President Obama's deputy trade ambassador visited the Port of Savannah to push for trade deals with Panama, Columbia and South Korea.
The agreements have been stalled in Congress over jobs concerns.
Some liberals criticize the deals -- especially South Korea's -- saying they ship jobs overseas.
The Economic Policy Institute says, the Korea agreement would cost the US 159,000 jobs.
And the US International Trade Commission says, it would boost the trade defecit by at least $300 million.
US Deputy Trade Representative Demetrios Marantis says, those studies are flawed and the US and Georgia stand to gain.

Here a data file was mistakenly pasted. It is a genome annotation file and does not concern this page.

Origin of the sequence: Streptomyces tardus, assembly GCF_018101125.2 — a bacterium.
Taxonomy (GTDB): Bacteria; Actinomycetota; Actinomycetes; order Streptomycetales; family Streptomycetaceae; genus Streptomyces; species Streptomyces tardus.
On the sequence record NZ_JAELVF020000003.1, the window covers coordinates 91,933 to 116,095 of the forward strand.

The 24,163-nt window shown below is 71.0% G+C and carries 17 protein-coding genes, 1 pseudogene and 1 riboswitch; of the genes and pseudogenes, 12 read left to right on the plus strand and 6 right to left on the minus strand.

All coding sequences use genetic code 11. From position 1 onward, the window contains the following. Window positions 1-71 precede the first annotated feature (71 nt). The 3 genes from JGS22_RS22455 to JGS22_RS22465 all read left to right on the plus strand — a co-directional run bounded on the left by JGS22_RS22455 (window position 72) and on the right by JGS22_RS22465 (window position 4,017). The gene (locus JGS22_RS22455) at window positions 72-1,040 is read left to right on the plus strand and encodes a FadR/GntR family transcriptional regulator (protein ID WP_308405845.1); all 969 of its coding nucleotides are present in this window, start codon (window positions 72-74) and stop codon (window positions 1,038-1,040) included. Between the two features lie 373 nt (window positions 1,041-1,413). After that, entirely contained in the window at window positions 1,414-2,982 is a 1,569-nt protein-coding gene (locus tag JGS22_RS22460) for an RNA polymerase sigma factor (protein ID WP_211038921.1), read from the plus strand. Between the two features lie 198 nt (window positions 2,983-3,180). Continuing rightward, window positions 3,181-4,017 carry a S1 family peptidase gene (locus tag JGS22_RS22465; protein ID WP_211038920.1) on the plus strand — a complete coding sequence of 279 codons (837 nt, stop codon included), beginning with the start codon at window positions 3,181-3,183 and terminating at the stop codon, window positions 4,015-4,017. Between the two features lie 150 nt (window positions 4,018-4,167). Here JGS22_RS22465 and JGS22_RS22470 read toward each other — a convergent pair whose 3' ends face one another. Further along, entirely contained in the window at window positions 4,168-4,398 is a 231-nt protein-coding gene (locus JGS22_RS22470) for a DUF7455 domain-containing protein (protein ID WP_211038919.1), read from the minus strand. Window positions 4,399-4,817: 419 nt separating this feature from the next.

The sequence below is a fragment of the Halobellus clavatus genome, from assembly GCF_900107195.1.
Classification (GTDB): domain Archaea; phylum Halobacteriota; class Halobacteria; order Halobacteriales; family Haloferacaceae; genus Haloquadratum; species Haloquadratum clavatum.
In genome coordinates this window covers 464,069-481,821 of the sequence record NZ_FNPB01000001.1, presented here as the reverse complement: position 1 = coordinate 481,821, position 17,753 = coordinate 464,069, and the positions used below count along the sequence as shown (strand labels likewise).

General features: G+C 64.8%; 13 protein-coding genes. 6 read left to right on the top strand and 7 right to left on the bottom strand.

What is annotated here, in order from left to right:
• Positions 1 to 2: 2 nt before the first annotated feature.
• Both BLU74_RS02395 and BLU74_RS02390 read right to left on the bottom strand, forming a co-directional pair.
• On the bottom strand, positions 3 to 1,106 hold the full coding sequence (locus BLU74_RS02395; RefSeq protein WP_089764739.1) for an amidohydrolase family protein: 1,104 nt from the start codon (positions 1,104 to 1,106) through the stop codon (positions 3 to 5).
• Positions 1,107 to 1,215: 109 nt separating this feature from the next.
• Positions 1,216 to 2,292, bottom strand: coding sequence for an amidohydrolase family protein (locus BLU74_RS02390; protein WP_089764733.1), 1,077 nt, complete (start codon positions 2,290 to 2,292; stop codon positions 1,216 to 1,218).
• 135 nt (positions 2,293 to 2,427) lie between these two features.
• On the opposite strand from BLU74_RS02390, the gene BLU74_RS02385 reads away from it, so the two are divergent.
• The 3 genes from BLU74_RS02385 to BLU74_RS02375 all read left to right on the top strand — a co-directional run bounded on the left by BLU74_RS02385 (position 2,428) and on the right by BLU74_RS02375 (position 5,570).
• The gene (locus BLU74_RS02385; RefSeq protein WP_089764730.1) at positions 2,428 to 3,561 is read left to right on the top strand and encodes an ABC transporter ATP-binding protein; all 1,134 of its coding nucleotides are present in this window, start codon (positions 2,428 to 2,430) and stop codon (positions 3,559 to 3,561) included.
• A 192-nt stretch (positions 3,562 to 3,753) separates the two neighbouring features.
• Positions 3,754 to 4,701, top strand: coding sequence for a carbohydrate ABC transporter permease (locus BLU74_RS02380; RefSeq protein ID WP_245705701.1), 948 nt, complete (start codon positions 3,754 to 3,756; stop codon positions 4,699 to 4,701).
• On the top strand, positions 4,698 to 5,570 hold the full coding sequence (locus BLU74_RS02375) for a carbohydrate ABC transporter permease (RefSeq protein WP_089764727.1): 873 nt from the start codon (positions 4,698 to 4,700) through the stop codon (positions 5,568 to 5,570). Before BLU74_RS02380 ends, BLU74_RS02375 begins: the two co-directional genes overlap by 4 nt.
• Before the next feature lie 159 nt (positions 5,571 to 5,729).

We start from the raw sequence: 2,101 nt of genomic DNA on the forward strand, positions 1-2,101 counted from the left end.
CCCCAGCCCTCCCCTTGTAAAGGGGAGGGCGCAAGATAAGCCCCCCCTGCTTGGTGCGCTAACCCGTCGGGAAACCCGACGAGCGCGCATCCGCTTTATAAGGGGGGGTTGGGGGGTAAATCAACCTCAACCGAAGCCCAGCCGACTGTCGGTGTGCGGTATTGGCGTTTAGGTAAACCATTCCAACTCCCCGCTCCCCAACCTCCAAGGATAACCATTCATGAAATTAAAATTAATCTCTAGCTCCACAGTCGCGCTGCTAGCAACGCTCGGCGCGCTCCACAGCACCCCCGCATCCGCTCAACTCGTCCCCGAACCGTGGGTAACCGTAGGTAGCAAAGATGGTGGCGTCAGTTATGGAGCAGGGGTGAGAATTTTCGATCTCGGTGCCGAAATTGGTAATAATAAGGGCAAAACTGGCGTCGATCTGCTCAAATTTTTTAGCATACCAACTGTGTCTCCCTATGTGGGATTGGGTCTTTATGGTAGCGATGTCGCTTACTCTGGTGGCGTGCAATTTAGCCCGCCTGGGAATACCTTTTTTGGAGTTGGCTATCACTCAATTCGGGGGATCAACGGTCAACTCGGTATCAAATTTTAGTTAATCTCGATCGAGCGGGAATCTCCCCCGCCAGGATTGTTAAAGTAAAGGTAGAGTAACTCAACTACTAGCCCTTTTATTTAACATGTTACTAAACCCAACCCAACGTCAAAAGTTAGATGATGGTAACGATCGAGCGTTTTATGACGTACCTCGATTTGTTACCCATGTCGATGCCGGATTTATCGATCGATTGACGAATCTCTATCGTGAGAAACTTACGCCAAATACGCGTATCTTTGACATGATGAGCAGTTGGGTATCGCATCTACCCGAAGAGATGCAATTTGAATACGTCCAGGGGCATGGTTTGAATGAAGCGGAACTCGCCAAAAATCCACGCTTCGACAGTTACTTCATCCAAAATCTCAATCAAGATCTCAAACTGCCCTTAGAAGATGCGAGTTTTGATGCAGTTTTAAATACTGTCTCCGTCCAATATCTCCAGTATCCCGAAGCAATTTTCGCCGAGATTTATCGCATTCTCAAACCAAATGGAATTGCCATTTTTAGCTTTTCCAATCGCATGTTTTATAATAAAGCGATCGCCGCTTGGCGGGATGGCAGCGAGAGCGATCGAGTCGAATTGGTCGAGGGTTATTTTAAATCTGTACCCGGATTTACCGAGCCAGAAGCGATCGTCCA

"Korea has tariffs right now that are about 18% to 27% percent on US poultry," Marantis says. "So, when those tariffs are eliminated, we will see, I think, a significant increase in poultry trade."
Georgia is the nation's largest poultry exporter and Savannah is the nation's largest poultry-shipping port.
"The port has increased its trade with all of these countries over the past few years," Marantis says. "And the strong message I heard loud and clear is, 'Get these agreements done quickly because they're going to mean more export opportunities, more jobs and more jobs here at the port, as well."
Savannah handles 12% of the nation's containerized exports.
Marantis says, the Obama administration is working with Congressional leaders on a timetable for getting the agreements through the US House and Senate, hopefully after the summer recess.